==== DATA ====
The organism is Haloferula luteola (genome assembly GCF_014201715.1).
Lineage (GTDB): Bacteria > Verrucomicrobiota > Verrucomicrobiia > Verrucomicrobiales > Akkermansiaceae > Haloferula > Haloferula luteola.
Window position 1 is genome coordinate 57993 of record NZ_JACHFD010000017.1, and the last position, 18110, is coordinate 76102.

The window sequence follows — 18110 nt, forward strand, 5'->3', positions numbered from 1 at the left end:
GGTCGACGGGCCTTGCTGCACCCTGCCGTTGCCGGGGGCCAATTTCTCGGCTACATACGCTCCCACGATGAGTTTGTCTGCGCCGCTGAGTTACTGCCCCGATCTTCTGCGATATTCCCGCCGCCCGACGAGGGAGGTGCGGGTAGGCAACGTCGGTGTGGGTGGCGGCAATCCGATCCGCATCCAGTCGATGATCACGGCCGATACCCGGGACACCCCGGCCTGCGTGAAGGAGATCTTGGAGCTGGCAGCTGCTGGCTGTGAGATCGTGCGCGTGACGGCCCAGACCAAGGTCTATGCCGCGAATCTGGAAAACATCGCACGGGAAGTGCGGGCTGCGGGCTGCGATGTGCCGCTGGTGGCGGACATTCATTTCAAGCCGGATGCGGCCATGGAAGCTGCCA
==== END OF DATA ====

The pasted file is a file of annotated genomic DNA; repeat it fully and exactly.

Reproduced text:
The organism is Haloferula luteola (genome assembly GCF_014201715.1).
Lineage (GTDB): Bacteria > Verrucomicrobiota > Verrucomicrobiia > Verrucomicrobiales > Akkermansiaceae > Haloferula > Haloferula luteola.
Window position 1 is genome coordinate 57993 of record NZ_JACHFD010000017.1, and the last position, 18110, is coordinate 76102.

The window sequence follows — 18110 nt, forward strand, 5'->3', positions numbered from 1 at the left end:
GGTCGACGGGCCTTGCTGCACCCTGCCGTTGCCGGGGGCCAATTTCTCGGCTACATACGCTCCCACGATGAGTTTGTCTGCGCCGCTGAGTTACTGCCCCGATCTTCTGCGATATTCCCGCCGCCCGACGAGGGAGGTGCGGGTAGGCAACGTCGGTGTGGGTGGCGGCAATCCGATCCGCATCCAGTCGATGATCACGGCCGATACCCGGGACACCCCGGCCTGCGTGAAGGAGATCTTGGAGCTGGCAGCTGCTGGCTGTGAGATCGTGCGCGTGACGGCCCAGACCAAGGTCTATGCCGCGAATCTGGAAAACATCGCACGGGAAGTGCGGGCTGCGGGCTGCGATGTGCCGCTGGTGGCGGACATTCATTTCAAGCCGGATGCGGCCATGGAAGCTGCCA